We didn’t have a great Sunday, but what a week it was. We went 12-6 last week, good for +5.45 Units. We reached the 30-unit threshold, and now it’s time to climb even higher.
I have two plays today. One is a system play that has been the most profitable of the season as well as a money-line favorite. It should be noted that no system is 100%, but playing it each time has proved to be a winning formula.
2022 MLB Regular Season Record: 167-138 (55%) +30.24 units
Tampa Bay Rays vs. New York Yankees: 7:05 PM EST
Jalen Beeks (LHP, Rays) [2-1, 2.35 ERA, 1.20 WHIP, 46 IP, 55 K, 18 BB]
Gerrit Cole (RHP, Yankees) [9-4, 3.38 ERA, 1.02 WHIP, 138.1 IP, 178 K, 33 BB]
We head to New York for the first game of a three-game set between division rivals. We are playing that system again, fading an offense coming off a Sunday Night Baseball game. It continues to work for us, and this game also matches up nicely.
First off, these two offenses have been struggling lately. In August, both teams sit with a wRC+ below 100, showing they are below league average offenses in the month. The Yankees are 17th in baseball during this span, and the Rays are 22nd.
The Rays will face Gerrit Cole today, who they’ve been able to hit in the past, but this new Rays lineup hasn’t had much luck. This season, he’s dominated them in three separate appearances. He’s thrown 19.1 innings against the Rays while only allowing two earned runs and striking out 29 batters. He’s put up three elite performances in a row, and the expected numbers against the Rays’ current roster are fantastic.
Through 167 PA, he holds a .285 opponent batting average compared to a .201 xBA. He has a .352 wOBA compared to a .273 xwOBA, and a .331 xSLG. All of this is supported by a 31.1% strikeout rate. While all those numbers would point to an excellent start at home, where he’s been better this season, you never truly know how the Rays will respond to Cole after seeing him three times. The way to get to Cole is through the long-ball, and the Rays rank 20th in ISO and 23rd in SLG percentage against right-handers in August. They are also traveling without an off day from Tampa to New York after a tough series with Baltimore.
It doesn’t matter who’s pitching for the Rays, as they often play matchups with an opener. The opener will be Jalen Beeks, who’s thrown six innings and only allowed two earned runs to the Yankees this season. Following him will be Ryan Yarbrough, who isn’t very good but has pitched relatively well against the Yankees in his career. He threw 17.1 innings against them last year and allowed just three earned runs. He faced them this season, throwing 5.1 innings and only allowing two hits and three earned runs. The Rays should have plenty of bullpen arms available after Drew Rasmussen was three outs away from a perfect game.
This should be a low-scoring game, and the Rays will be a sneaky underdog pick in this one. I’m taking the system that has worked so well for me in the past.
The Pick: Rays vs. Yankees Under 7.5 (-110)
1.1 Units to Win 1 Unit
San Diego Padres vs. Miami Marlins: 6:40 PM EST
Joe Musgrove (RHP, Padres) [8-5, 2.91 ERA, 1.02 WHIP, 127 IP, 124 K, 28 BB]
Sandy Alcantara (RHP, Marlins) [10-5, 2.01 ERA, 0.95 WHIP, 166 IP, 145 K, 41 BB]
We head to Miami for the first game of a three-game set between aces on the hill. This should be entertaining, as this is the best pitching matchup on the slate today. One team will be victorious, and while Miami is putting up the better starter, the Padres have the advantage.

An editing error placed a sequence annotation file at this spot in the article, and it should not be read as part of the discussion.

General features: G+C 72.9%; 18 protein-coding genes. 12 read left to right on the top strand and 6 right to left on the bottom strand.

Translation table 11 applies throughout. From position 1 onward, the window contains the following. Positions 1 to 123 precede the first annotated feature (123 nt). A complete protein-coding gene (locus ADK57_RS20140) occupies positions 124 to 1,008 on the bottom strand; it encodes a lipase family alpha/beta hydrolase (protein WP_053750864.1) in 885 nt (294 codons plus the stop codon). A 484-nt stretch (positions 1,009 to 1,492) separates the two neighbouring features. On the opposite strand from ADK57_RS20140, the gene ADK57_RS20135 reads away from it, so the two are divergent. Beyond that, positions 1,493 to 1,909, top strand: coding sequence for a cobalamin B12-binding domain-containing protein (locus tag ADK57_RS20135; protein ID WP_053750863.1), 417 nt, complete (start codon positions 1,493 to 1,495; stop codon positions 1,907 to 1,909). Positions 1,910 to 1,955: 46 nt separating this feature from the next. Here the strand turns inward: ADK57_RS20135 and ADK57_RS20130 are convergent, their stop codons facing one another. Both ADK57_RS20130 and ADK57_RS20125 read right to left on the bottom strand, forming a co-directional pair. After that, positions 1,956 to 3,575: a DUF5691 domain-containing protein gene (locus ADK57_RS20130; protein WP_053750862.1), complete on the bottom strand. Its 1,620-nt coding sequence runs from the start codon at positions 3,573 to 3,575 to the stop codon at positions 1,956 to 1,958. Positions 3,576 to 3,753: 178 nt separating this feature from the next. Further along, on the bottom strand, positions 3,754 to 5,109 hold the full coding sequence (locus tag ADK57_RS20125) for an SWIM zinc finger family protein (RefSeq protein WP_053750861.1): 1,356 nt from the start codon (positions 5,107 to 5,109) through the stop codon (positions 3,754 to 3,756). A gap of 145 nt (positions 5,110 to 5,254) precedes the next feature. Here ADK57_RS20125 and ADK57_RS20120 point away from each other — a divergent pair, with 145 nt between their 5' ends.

First off, the narrative that the Padres offense has been slow is widely overblown at this point. Since August 3rd, the day after the deadline, the Padres are the number three offense in baseball against right-handed pitching in terms of wRC+. As a team, they are slashing .288/.375/.492 with the second-best ISO in the sport. They have the third highest walk rate and the 22nd lowest strikeout rate in that span. The Padres’ offense is lethal, but they’ll face the front-runner for NL CY Young.
Sandy Alcantara has not looked as sharp lately. When saying that, it sounds slightly foolish, as his first start in August was a complete game shutout of the Reds. However, that was the Reds, who can’t hit anyone now. If we look at his past four starts since the All-Star break, he has that complete game, but he’s now allowed ten earned runs in those other three starts over 17.1 innings against the Pirates, Mets, and Phillies.
His numbers against the Padres’ current roster are not sparkling either. Through 92 PA against the Padres’ current roster, he holds a .272 opponent batting average versus a .296 xBA. He has a .346 wOBA compared to a .382 xwOBA, and a .501 xSLG. In his only start against the Padres this season, with a lineup not nearly as lethal, he allowed two earned runs in less than five innings.
Opposing Alcantara will be Joe Musgrove, who has not looked as sharp either. He’s allowed 13 earned runs in 22 innings since the All-Star break against the Mets, Twins, Rockies, and Giants. However, he’ll have a much easier matchup than Sandy, as the Marlins rank 26th in wRC+ since the trade deadline. Musgrove threw seven innings while allowing two runs against the Marlins in his only start this year, but that lineup had Jazz Chisholm and Jorge Soler, who will both be out. You can point to Musgrove’s advanced numbers and tell me they are alarming, but it’s such a small sample against only a few hitters, so I don’t put much stock into it.
While the money line is a tad expensive, I think the Padres are a clear favorite in this game. If Sandy doesn’t pitch nicely, or even if he does, the Marlins bullpen was used a lot in the Braves series, and they are pretty terrible. If it’s close through the early innings, I still give the Padres the edge to close it out in the end.